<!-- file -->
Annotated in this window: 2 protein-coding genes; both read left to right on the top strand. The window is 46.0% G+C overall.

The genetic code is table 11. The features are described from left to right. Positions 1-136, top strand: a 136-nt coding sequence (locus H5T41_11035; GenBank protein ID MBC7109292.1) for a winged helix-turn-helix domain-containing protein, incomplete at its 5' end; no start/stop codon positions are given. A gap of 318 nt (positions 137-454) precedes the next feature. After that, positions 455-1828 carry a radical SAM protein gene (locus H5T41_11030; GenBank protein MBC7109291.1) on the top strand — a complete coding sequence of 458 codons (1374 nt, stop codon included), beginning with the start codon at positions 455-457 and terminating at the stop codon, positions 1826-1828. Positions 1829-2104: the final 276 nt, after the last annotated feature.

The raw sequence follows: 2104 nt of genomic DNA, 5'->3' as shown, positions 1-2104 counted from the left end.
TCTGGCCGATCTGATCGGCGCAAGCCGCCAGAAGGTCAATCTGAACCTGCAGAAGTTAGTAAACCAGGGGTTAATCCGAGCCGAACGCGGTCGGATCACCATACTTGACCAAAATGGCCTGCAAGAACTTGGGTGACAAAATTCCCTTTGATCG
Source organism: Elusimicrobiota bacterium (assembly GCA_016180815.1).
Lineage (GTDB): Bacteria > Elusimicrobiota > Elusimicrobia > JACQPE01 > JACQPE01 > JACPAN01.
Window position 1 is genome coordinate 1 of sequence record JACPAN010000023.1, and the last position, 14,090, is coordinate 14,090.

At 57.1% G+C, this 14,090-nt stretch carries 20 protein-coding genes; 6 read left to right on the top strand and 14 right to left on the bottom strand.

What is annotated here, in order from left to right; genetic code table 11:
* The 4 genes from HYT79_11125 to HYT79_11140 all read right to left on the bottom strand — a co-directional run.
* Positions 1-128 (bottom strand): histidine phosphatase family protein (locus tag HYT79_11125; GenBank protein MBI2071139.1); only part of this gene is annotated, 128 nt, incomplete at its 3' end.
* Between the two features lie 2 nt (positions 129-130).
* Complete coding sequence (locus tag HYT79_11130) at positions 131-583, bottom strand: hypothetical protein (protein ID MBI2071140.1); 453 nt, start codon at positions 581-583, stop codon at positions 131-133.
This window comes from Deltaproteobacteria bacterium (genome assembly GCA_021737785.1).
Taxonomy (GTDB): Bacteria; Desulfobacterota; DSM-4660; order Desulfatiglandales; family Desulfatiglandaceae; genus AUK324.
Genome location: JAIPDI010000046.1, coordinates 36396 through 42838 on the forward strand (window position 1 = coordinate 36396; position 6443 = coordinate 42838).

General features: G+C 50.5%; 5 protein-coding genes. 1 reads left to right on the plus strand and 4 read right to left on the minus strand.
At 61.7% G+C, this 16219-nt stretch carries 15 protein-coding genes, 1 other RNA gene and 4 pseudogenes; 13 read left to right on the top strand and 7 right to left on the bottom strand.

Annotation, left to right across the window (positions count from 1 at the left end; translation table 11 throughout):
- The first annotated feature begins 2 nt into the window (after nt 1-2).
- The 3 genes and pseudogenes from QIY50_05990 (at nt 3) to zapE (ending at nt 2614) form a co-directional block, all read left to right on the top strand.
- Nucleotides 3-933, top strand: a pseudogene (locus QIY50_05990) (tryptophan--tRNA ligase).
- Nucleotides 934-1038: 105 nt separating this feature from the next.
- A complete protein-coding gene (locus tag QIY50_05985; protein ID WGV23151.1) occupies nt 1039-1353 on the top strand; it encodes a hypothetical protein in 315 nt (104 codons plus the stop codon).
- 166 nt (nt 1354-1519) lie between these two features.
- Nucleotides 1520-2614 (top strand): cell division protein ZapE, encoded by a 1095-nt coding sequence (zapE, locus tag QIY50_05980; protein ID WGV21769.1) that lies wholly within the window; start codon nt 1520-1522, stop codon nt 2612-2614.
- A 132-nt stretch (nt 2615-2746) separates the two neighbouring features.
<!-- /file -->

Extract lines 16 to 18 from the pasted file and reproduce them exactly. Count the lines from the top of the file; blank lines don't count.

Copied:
Genome location: JAIPDI010000046.1, coordinates 36396 through 42838 on the forward strand (window position 1 = coordinate 36396; position 6443 = coordinate 42838).

General features: G+C 50.5%; 5 protein-coding genes. 1 reads left to right on the plus strand and 4 read right to left on the minus strand.
At 61.7% G+C, this 16219-nt stretch carries 15 protein-coding genes, 1 other RNA gene and 4 pseudogenes; 13 read left to right on the top strand and 7 right to left on the bottom strand.